In search of safety
Understandably, then, people are starting to look away from Europe to invest their hard-earned pennies. A logical destination, it would seem, would be emerging markets.
After all, countries such as China and India continue to grow at break-neck speed, and the effects of the crisis on them seem relatively slight. So it would make sense to invest in these emerging nations. In fact, you would expect these developing-country stock markets to have decoupled from the feeble West.
But in reality, nothing could be further from the truth. What has actually happened is that shares in stock markets from São Paulo to Shanghai have been hammered just as much as, or even more, than shares in London and Paris.
Stock markets around the world have moved pretty much in lock-step with each other. The whole asset class of shares has moved together.
An apparent decoupling
The latest figures for his fund are pretty gruesome, with its net asset value falling by 29% in the six months to 30 September, which was even more than the MSCI China Index, which fell 25%. China has not decoupled from the West's troubles -- in fact, it has done worse.
As Bolton admitted: "Asian markets in general have fared less well than developed markets as investors have reduced risk and I have been wrong so far in my expectation that China's stock market could decouple from the West."
Yet there was a time, in the early 2000s, when emerging-nation stock markets did outperform developed-nation stock markets. The BRICs in particular were impressive performers during this period, while mature markets endured a torrid time in the aftermath of the tech boom of the 1990s.
During this phase, there was much talk of 'decoupling'. With powerhouses such as China and India growing their GDP at a rate of 8-10% per year, their economies certainly had decoupled from the sluggish growth of the developed world.
And amid the euphoria as their stock markets rocketed while those of the West slumped, it seemed that the BRIC markets really had decoupled as well.
But it's not as simple as that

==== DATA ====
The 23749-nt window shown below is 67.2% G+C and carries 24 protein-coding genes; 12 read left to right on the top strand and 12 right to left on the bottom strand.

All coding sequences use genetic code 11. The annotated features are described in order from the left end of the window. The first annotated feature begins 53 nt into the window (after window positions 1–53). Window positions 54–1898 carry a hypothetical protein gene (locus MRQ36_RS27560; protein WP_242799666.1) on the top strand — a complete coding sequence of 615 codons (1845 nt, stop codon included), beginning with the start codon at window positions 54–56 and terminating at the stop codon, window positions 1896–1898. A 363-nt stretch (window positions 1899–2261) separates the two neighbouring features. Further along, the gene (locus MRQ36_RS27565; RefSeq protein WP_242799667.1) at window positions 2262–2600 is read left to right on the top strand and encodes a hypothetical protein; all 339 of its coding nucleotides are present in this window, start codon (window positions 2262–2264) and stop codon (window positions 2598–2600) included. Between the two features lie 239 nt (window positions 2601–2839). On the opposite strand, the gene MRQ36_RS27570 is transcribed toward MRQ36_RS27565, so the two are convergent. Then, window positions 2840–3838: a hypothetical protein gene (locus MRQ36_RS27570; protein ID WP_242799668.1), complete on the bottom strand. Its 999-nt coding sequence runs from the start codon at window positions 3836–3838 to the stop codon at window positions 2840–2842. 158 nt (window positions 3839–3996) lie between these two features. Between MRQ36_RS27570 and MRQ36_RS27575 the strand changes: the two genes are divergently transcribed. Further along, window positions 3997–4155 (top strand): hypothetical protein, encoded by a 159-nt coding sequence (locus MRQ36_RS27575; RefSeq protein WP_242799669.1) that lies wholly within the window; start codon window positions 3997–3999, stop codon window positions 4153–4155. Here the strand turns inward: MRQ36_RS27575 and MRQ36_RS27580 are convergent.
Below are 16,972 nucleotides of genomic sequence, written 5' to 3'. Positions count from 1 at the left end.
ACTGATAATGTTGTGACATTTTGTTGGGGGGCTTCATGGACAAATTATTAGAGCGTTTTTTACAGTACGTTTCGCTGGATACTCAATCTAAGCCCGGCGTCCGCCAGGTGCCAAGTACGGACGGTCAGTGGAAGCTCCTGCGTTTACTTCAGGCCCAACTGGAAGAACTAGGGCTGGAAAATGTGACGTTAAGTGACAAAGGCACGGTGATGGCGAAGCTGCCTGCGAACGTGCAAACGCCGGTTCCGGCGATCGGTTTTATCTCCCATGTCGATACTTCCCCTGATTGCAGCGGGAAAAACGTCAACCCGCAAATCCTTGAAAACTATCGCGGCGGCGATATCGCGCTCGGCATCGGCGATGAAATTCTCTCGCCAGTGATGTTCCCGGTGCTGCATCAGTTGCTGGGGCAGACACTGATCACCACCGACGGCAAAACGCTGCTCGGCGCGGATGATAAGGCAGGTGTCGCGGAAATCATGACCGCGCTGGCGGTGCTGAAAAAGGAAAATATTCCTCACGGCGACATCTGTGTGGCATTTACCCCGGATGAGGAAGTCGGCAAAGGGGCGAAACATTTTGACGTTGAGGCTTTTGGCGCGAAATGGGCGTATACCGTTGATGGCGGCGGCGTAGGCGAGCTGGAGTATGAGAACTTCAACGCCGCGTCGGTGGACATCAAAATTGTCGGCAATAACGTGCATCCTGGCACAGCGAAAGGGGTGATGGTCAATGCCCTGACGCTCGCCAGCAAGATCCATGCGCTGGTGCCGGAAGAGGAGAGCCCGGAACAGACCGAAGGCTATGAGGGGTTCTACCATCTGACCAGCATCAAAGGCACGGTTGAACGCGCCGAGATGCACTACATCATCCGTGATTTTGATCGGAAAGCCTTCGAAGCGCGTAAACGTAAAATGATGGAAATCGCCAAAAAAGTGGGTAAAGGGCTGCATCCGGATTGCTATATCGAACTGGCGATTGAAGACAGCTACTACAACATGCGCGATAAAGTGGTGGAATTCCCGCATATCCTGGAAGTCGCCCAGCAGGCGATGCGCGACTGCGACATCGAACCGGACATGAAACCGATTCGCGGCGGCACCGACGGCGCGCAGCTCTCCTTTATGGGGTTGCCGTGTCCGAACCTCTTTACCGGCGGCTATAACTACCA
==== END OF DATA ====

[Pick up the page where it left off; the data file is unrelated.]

But that decoupling was not as simple as it first appeared. I think the emerging-market boom of the 2000s took place because of a difference in valuation. Quite simply, emerging markets were cheap following their own problems of the late 1990s, while mature market shares were expensive. So the former rocketed while the latter struggled.
Fast forward to today and we have a situation where valuations have largely evened up. And now when developed-world stock markets fall, developing-world stock markets fall, too. And when you think about it, that makes sense.
After all, where does most of the money that goes into these emerging stock markets come from? Well, the developed world, of course -- the bulk of pension funds, investment banks and private investors are based in mature markets.
So in a downturn, emerging markets are vulnerable to capital leaving the economy as risk aversion rises and investors withdraw cash. For this reason, if anything, emerging markets have actually done rather worse than developed markets.
This will not change until a true investment culture is fostered in these developing countries. And I suspect that will not happen for a good few years yet. Let me put it another way: when do you think we will see a Motley Fool in China?
The fact is that we live in a globalised, interconnected, intertwined world. So a parliamentary vote in Athens really can reverberate in stock markets in Hong Kong and Mumbai. And these days, emerging-market decoupling really seems no more than a myth.